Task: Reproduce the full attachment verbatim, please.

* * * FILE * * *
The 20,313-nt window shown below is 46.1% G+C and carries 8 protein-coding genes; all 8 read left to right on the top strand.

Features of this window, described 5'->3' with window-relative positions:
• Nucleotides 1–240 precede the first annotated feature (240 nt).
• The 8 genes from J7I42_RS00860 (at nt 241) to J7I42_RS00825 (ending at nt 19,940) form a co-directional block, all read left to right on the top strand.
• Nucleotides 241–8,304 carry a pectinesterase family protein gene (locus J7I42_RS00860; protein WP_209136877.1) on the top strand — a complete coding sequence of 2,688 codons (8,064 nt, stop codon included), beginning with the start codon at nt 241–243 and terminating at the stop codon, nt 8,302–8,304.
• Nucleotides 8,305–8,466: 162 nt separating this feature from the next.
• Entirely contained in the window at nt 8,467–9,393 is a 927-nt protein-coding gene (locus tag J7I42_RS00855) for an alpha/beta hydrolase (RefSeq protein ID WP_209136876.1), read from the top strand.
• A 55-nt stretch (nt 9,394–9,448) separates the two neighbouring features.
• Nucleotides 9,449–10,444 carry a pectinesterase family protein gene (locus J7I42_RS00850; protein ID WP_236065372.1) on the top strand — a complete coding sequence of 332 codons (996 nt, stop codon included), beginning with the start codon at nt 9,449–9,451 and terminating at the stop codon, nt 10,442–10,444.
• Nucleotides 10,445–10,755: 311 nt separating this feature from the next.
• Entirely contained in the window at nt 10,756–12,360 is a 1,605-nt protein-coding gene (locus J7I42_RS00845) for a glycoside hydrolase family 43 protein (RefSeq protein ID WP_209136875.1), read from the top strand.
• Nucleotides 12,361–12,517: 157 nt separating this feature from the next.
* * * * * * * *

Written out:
The 20,313-nt window shown below is 46.1% G+C and carries 8 protein-coding genes; all 8 read left to right on the top strand.

Features of this window, described 5'->3' with window-relative positions:
• Nucleotides 1–240 precede the first annotated feature (240 nt).
• The 8 genes from J7I42_RS00860 (at nt 241) to J7I42_RS00825 (ending at nt 19,940) form a co-directional block, all read left to right on the top strand.
• Nucleotides 241–8,304 carry a pectinesterase family protein gene (locus J7I42_RS00860; protein WP_209136877.1) on the top strand — a complete coding sequence of 2,688 codons (8,064 nt, stop codon included), beginning with the start codon at nt 241–243 and terminating at the stop codon, nt 8,302–8,304.
• Nucleotides 8,305–8,466: 162 nt separating this feature from the next.
• Entirely contained in the window at nt 8,467–9,393 is a 927-nt protein-coding gene (locus tag J7I42_RS00855) for an alpha/beta hydrolase (RefSeq protein ID WP_209136876.1), read from the top strand.
• A 55-nt stretch (nt 9,394–9,448) separates the two neighbouring features.
• Nucleotides 9,449–10,444 carry a pectinesterase family protein gene (locus J7I42_RS00850; protein ID WP_236065372.1) on the top strand — a complete coding sequence of 332 codons (996 nt, stop codon included), beginning with the start codon at nt 9,449–9,451 and terminating at the stop codon, nt 10,442–10,444.
• Nucleotides 10,445–10,755: 311 nt separating this feature from the next.
• Entirely contained in the window at nt 10,756–12,360 is a 1,605-nt protein-coding gene (locus J7I42_RS00845) for a glycoside hydrolase family 43 protein (RefSeq protein ID WP_209136875.1), read from the top strand.
• Nucleotides 12,361–12,517: 157 nt separating this feature from the next.